Inspecting Lesson Plan Templates

Students and teacher stand together, text reads "Planning a Successful Lesson"

As I mentioned in an earlier post, I’m currently working on lesson plans for our instructors. Starting out, I knew I wanted ways for instructors to simplify using digital resources into a writing classroom. However, I didn’t realize how from scratch I’d have to start.

I began this project as I usually do: by searching my documents for a digital lesson template. To my surprise, I found no template. So I did what you do next; I turned to Google. Finding: the internet is rich in excellent stock photos, poor in templates for integrating digital resources.

Now you, a long time DWRL reader, may ask: Why didn’t I just use the old lesson plan site as a template? Well, dear reader, the old site is a good place to find lessons but not a good resource for writing lessons. 

In a terribly well-intended and often helpful way, the old site was designed to cater to many different types of lesson plans for many different tools for many different disciplines. As you know, carrying all tools for all occasions makes for a rather clunky instrument. In other words, when it came to writing lesson plans, the site was like Inspector Gadget’s costume: unwieldy.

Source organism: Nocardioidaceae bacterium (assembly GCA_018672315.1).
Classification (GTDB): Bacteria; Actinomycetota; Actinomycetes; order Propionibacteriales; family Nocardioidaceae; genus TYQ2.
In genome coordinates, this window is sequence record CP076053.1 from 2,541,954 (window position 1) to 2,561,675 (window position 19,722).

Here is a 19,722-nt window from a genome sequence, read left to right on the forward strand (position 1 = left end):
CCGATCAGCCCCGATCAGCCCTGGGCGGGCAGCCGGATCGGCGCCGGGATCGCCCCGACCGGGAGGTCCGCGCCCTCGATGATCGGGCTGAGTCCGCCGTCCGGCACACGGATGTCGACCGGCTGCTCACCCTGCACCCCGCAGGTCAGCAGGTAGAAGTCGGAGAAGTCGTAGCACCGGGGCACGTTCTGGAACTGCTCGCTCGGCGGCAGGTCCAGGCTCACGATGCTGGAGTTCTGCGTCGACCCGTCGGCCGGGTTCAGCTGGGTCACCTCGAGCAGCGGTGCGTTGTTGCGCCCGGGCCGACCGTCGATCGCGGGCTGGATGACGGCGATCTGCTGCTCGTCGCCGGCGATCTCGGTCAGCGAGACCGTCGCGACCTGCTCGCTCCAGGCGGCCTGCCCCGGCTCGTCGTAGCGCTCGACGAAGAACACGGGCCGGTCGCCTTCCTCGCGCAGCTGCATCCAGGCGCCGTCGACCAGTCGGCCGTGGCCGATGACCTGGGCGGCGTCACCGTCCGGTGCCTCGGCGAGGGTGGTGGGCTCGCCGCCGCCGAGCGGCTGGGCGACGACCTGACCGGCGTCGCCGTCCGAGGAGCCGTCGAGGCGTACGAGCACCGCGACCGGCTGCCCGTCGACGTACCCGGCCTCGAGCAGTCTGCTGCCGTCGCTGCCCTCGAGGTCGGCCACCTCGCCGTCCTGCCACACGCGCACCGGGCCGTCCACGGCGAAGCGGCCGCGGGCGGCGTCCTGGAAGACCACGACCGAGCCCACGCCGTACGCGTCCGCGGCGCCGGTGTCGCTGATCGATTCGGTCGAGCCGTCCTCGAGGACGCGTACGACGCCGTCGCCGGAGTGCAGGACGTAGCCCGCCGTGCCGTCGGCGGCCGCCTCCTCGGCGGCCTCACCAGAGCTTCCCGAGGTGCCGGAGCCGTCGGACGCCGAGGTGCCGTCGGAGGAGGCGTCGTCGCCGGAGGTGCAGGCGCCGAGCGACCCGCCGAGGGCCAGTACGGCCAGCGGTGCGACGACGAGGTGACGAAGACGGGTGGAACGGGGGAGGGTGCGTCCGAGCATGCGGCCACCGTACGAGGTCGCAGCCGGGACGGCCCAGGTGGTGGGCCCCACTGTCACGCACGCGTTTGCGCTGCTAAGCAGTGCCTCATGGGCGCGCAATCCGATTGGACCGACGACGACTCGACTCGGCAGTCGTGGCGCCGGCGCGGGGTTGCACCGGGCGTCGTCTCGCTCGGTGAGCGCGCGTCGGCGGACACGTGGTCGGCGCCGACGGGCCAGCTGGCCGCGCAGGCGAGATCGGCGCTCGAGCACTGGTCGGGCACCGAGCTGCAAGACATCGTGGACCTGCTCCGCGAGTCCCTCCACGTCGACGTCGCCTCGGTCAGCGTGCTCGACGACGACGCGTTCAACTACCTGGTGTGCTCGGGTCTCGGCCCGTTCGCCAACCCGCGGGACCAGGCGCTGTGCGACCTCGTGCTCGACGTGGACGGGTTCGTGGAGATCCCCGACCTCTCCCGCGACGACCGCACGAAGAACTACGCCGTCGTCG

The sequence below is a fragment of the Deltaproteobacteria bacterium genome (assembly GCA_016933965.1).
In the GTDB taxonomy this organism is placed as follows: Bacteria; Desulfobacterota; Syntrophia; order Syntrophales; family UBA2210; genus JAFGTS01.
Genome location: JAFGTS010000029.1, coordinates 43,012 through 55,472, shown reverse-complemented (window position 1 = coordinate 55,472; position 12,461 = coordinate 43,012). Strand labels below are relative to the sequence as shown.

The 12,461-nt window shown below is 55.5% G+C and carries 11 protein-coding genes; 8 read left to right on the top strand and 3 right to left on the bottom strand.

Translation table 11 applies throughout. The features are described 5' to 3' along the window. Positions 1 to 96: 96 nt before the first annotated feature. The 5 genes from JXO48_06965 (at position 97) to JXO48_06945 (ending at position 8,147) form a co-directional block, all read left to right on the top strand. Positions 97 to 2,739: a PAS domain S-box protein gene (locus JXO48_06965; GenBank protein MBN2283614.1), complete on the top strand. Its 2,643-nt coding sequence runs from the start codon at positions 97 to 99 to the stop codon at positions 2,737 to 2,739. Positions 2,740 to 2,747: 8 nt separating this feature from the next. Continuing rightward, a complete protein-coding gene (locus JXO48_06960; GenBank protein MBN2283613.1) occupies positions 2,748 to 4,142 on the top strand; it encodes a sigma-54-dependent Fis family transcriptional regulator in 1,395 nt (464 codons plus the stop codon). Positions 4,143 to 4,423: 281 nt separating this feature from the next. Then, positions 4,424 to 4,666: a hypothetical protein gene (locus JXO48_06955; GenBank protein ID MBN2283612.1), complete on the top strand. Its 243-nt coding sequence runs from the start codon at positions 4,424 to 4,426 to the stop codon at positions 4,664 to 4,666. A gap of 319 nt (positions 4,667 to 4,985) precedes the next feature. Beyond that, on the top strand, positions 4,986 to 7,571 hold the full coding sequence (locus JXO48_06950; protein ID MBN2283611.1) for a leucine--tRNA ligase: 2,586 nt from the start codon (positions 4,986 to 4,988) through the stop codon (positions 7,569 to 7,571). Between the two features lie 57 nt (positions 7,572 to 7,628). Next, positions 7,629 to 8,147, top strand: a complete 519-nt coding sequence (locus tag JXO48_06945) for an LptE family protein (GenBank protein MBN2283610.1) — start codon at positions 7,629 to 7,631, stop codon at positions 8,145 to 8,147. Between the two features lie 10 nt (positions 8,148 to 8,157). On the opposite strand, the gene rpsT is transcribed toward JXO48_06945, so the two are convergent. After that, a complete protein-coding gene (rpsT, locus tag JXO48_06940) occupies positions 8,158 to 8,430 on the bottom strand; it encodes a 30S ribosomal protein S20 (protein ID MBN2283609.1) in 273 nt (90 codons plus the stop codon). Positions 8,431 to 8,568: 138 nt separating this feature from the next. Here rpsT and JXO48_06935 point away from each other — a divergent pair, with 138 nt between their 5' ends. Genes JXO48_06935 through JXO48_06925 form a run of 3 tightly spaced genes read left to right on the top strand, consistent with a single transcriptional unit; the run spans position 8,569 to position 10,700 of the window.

c/o http://cdn2.denofgeek.us/sites/denofgeekus/files/styles/article_main_half/public/6/99//inspector-gadget-movie.jpg?itok=jvFqdUMw
photo credit

So this is where I am now: I’m trying to make the Penny of lesson plan templates for the lab. A template that makes it easier to incorporate digital resources into the rhetoric classroom. 

But, in order to keep things simple, I’m forgoing the idea of one master template. So rather than an Inspector Gadget cure-all template, I’m working on a few simple tools. A few Pennies and maybe a couple Brians.

Characters Penny and Brain looking at each other
photo credit

Not one template for everything instructors will ever teach,  but a few different template options. At this moment, I’m trying to decide between making templates for specific tools or intended products (e.g., a template for Photoshop versus template for making supercuts.) I’ll keep you updated.

Featured image: photo credit.

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